"Chambers of Reflection": A Critique on Mark Justiniani’s Reverb
BY DOMINIC ZINAMPAN
On Mark Justiniani’s Reverb at the
Jorge B. Vargas Museum and Filipiniana Research Center
13 April – 6 May 2016
There are days I find myself traversing across the metro and despite its utmost familiarity, I occasionally feel uneasy. Not to be too melodramatic, but contemplating on life yields the same results for me—I get conscious of the discomfiting stasis embedded in life’s labyrinthine nature of which the only course of action is to accept the circumstances. This is primarily the result of feeling rudderless—an omnipresent sentiment explored in Mark Justiniani’s recent exhibition.
Reverb, Justiniani’s solo show, ran from April 13 to May 6 at the 1F Galleries of the UP Vargas Museum. Despite twenty years working as a social realist painter, Reverb consisted entirely of installations, revealing Justiniani’s fixation on the concept of infinity, its spatio-temporal implications, as well as on human perception.
The exhibit consisted of seven works arranged throughout the dimly lit museum space. Justiniani’s works take the form of portals encapsulated separately in wooden cases with a glass screen in front and a mirror at the back. Sandwiched between the screen and the mirror are dioramas of urban spaces such as train stations, alleyways, tunnels, and railroad tracks. Deceptively, the glass screen’s transparency obscures the fact that it actually reflects the mirror’s surface, initiating a feedback loop of images.
Justiniani’s careful manipulation of light and space exposes the limits of visual perception. Mirror images of the dioramas are interminably replicated so when viewing the work holistically, the virtual merges with the tangible to an inextricable degree. An abyss is formed once this process of fragmentation and multiplication seemingly ends.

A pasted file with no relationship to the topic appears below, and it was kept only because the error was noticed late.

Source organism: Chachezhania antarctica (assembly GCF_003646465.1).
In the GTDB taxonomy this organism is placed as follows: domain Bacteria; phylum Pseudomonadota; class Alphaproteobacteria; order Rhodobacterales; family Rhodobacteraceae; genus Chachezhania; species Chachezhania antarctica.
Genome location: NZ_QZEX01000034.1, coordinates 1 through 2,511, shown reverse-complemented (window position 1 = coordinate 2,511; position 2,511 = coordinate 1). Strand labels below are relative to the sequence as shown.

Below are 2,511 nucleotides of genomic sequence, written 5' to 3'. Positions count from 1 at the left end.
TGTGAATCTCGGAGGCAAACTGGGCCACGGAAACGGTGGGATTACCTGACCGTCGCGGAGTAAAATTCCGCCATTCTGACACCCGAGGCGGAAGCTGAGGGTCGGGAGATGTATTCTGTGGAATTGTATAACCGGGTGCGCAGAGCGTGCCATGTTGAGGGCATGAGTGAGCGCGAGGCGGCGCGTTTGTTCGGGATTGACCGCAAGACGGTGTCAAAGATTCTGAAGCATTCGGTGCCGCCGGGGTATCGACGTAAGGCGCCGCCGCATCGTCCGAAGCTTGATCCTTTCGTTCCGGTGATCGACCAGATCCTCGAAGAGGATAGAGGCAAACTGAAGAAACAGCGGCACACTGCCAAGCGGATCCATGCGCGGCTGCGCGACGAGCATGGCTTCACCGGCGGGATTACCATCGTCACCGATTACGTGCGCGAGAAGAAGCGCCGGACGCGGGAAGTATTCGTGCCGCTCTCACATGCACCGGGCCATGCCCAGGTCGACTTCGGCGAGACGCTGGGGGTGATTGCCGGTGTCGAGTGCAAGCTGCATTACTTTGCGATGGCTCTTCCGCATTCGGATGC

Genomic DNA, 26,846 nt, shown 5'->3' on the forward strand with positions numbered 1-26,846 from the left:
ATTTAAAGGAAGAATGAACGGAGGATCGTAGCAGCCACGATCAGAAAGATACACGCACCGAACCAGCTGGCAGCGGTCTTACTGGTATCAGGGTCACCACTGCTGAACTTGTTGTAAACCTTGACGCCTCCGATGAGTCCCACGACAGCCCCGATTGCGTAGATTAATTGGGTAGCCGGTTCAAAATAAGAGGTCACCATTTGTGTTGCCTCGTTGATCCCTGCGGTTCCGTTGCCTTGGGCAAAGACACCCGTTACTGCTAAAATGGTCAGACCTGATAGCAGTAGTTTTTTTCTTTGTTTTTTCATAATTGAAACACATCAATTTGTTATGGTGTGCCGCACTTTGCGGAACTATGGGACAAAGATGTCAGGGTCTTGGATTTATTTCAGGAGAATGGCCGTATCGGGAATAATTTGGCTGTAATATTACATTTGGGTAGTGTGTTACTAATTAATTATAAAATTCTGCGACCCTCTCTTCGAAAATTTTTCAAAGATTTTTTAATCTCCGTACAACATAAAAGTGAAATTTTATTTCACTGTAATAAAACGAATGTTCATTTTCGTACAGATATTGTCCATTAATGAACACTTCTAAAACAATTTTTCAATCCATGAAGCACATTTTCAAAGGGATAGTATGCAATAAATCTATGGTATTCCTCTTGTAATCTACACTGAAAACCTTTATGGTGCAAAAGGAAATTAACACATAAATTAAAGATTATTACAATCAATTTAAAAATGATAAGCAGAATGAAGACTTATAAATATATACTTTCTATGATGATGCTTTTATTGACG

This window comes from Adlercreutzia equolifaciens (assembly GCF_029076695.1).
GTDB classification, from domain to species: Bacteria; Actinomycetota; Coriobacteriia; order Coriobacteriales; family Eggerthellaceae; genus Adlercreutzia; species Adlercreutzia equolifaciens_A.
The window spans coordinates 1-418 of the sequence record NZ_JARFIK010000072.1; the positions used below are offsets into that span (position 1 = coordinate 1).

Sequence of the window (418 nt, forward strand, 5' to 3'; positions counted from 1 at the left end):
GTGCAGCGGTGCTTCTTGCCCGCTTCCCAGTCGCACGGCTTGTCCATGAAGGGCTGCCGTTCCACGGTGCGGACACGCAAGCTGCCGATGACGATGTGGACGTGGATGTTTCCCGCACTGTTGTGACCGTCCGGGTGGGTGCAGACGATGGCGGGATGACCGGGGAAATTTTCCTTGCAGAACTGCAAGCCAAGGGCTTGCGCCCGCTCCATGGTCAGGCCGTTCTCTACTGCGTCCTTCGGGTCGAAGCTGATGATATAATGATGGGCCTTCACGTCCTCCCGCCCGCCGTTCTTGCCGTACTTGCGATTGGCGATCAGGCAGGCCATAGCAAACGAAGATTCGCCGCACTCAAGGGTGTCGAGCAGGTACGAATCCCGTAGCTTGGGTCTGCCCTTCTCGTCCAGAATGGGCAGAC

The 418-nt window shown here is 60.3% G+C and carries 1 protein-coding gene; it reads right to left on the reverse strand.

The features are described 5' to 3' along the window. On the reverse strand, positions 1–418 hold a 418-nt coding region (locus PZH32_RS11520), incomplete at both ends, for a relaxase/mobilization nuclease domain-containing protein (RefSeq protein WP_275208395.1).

A penchant for the crude and decaying is evident in the preferred media and technique: rusty iron rods, chipped wooden planks, and shabby masonry appear in most of the works. Metal, wood, concrete, and light bulbs are the dominant materials in Reverb and considering their prevalence in construction vis-à-vis their unrefined nature, industrial excesses and urban waste is signified, constructing the mise-en-scène of a desolate and austere dystopia.
These spliced environments also span a variegated range of themes. An example would be the alienation generated by constant work, as seen on Echopraxia—the title itself, being a conjunction of the words “echo” and “praxis”, already indicates repetitive action.
Echopraxia features two rows of men facing one another, each with a computer keyboard on their lap. The tan and ochre figurines form an assembly row of typists devoid of any emotional expression in this bleak cargo plane-resembling tunnel.
Another work featuring human figurines is titled Transit. It is set in a train station with pale, monochromatic figurines dressed in business suits seated either on the platform or in the train, seemingly confined in their own individual worlds.